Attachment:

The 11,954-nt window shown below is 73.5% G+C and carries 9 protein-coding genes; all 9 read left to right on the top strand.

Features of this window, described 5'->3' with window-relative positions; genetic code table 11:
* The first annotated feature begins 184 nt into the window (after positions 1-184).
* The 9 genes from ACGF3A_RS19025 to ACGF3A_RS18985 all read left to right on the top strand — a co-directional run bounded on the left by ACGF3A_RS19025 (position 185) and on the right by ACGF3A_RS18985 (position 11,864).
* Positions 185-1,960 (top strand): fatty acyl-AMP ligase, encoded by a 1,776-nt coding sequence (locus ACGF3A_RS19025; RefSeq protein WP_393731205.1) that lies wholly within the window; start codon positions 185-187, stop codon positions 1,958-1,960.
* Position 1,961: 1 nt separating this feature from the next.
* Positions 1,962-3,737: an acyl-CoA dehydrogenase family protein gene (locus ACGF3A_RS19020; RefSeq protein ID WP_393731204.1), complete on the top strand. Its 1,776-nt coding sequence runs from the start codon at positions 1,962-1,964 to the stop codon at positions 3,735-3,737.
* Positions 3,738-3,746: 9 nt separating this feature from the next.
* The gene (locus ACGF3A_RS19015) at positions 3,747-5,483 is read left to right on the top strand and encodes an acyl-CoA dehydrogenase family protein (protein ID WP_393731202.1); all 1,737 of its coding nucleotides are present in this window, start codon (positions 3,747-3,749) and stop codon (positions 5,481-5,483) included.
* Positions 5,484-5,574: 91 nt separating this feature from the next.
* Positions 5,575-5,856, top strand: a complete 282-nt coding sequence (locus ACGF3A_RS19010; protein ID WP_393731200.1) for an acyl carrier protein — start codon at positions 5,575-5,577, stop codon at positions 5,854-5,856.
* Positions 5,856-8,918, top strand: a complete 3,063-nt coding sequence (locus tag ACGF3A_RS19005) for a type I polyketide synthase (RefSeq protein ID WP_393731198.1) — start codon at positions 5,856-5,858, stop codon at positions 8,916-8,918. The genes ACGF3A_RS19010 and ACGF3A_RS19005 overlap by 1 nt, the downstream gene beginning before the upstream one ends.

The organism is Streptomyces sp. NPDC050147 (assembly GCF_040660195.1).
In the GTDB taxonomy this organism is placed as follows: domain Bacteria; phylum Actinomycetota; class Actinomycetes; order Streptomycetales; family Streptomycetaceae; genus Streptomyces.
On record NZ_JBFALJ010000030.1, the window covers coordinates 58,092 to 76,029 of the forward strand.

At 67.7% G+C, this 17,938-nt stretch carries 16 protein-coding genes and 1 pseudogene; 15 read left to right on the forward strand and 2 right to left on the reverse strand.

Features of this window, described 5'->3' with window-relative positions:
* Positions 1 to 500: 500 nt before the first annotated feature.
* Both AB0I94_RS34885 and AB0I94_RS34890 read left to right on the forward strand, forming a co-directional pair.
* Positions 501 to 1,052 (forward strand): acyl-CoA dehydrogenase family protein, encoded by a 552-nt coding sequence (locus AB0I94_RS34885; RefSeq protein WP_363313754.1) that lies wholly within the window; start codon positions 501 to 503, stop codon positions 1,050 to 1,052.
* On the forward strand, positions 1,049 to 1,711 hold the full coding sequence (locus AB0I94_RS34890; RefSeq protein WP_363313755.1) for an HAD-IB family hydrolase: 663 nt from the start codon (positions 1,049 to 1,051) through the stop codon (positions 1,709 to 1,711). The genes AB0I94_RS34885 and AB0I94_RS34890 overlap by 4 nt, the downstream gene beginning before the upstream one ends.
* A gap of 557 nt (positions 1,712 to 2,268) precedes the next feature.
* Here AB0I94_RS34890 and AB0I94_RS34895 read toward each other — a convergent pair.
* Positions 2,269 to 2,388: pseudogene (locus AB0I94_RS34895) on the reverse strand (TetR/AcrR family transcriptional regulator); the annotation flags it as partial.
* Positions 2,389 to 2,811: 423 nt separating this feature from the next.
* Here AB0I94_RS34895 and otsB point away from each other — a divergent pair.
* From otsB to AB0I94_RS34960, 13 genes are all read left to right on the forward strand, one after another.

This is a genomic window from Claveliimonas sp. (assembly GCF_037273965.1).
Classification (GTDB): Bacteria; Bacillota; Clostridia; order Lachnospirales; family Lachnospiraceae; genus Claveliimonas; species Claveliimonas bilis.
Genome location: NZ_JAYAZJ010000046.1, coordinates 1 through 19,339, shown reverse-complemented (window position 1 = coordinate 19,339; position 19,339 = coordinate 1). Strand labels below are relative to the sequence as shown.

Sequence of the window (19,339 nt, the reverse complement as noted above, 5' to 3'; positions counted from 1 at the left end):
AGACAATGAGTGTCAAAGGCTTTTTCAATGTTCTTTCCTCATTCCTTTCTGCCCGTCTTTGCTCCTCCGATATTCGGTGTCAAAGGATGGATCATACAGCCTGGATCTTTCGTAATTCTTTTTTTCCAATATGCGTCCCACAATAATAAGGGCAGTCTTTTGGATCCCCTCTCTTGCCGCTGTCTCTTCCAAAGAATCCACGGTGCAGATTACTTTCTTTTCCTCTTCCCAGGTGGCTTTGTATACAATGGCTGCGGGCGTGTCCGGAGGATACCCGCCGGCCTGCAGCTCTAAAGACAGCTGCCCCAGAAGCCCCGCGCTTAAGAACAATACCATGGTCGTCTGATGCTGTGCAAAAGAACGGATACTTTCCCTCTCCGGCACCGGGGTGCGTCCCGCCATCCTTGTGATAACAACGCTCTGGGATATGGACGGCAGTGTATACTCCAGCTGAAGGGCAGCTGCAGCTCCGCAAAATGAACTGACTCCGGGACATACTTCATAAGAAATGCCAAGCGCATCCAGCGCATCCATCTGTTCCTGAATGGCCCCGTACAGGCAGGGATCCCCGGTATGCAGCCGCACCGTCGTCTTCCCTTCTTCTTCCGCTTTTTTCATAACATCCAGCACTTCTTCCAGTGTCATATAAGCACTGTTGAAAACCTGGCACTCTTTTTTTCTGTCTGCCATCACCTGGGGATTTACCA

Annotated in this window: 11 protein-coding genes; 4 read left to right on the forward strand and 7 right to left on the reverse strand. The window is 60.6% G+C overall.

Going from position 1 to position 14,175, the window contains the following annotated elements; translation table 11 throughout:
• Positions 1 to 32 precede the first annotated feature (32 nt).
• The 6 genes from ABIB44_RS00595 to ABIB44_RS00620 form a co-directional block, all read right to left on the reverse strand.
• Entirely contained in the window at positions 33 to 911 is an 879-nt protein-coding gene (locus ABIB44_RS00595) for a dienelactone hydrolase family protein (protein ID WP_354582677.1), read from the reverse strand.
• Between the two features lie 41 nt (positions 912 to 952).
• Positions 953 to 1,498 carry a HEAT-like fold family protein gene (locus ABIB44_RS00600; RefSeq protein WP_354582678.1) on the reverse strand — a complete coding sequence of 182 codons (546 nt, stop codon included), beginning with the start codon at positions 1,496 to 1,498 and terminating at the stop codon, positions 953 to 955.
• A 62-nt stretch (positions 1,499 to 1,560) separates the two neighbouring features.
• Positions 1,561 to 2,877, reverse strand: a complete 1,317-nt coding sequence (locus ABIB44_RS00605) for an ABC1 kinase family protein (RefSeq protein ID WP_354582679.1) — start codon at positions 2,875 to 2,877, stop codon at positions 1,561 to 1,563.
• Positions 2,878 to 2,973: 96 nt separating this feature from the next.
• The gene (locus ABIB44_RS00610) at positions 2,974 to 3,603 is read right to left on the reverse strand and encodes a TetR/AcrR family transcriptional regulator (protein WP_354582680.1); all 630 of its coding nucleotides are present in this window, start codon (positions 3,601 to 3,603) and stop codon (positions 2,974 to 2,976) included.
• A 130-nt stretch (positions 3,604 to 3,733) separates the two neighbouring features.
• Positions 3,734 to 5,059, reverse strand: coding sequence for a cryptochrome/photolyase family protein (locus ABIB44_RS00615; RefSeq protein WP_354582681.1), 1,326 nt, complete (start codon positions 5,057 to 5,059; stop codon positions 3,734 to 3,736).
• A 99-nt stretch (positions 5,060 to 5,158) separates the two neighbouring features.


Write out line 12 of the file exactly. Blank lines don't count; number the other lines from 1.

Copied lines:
* Positions 5,856-8,918, top strand: a complete 3,063-nt coding sequence (locus tag ACGF3A_RS19005) for a type I polyketide synthase (RefSeq protein ID WP_393731198.1) — start codon at positions 5,856-5,858, stop codon at positions 8,916-8,918. The genes ACGF3A_RS19010 and ACGF3A_RS19005 overlap by 1 nt, the downstream gene beginning before the upstream one ends.